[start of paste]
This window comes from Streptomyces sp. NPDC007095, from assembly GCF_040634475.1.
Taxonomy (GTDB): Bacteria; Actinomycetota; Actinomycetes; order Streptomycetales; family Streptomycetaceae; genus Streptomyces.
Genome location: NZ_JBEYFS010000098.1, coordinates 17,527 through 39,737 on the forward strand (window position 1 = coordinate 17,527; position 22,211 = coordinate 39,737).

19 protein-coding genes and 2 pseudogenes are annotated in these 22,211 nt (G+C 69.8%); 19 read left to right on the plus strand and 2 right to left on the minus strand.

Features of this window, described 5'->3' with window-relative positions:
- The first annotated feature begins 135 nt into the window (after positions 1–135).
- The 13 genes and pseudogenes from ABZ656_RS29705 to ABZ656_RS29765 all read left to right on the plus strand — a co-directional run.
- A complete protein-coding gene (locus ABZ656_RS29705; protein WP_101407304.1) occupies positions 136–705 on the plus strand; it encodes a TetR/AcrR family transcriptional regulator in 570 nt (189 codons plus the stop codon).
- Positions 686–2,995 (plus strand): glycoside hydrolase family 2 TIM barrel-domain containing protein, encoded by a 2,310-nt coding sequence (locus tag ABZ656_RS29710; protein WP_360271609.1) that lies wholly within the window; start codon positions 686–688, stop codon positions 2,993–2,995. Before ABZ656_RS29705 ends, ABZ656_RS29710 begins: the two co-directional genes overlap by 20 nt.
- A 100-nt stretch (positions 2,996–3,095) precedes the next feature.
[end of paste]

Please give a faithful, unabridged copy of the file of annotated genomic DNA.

This window comes from Streptomyces sp. NPDC007095, from assembly GCF_040634475.1.
Taxonomy (GTDB): Bacteria; Actinomycetota; Actinomycetes; order Streptomycetales; family Streptomycetaceae; genus Streptomyces.
Genome location: NZ_JBEYFS010000098.1, coordinates 17,527 through 39,737 on the forward strand (window position 1 = coordinate 17,527; position 22,211 = coordinate 39,737).

19 protein-coding genes and 2 pseudogenes are annotated in these 22,211 nt (G+C 69.8%); 19 read left to right on the plus strand and 2 right to left on the minus strand.

Features of this window, described 5'->3' with window-relative positions:
- The first annotated feature begins 135 nt into the window (after positions 1–135).
- The 13 genes and pseudogenes from ABZ656_RS29705 to ABZ656_RS29765 all read left to right on the plus strand — a co-directional run.
- A complete protein-coding gene (locus ABZ656_RS29705; protein WP_101407304.1) occupies positions 136–705 on the plus strand; it encodes a TetR/AcrR family transcriptional regulator in 570 nt (189 codons plus the stop codon).
- Positions 686–2,995 (plus strand): glycoside hydrolase family 2 TIM barrel-domain containing protein, encoded by a 2,310-nt coding sequence (locus tag ABZ656_RS29710; protein WP_360271609.1) that lies wholly within the window; start codon positions 686–688, stop codon positions 2,993–2,995. Before ABZ656_RS29705 ends, ABZ656_RS29710 begins: the two co-directional genes overlap by 20 nt.
- A 100-nt stretch (positions 2,996–3,095) precedes the next feature.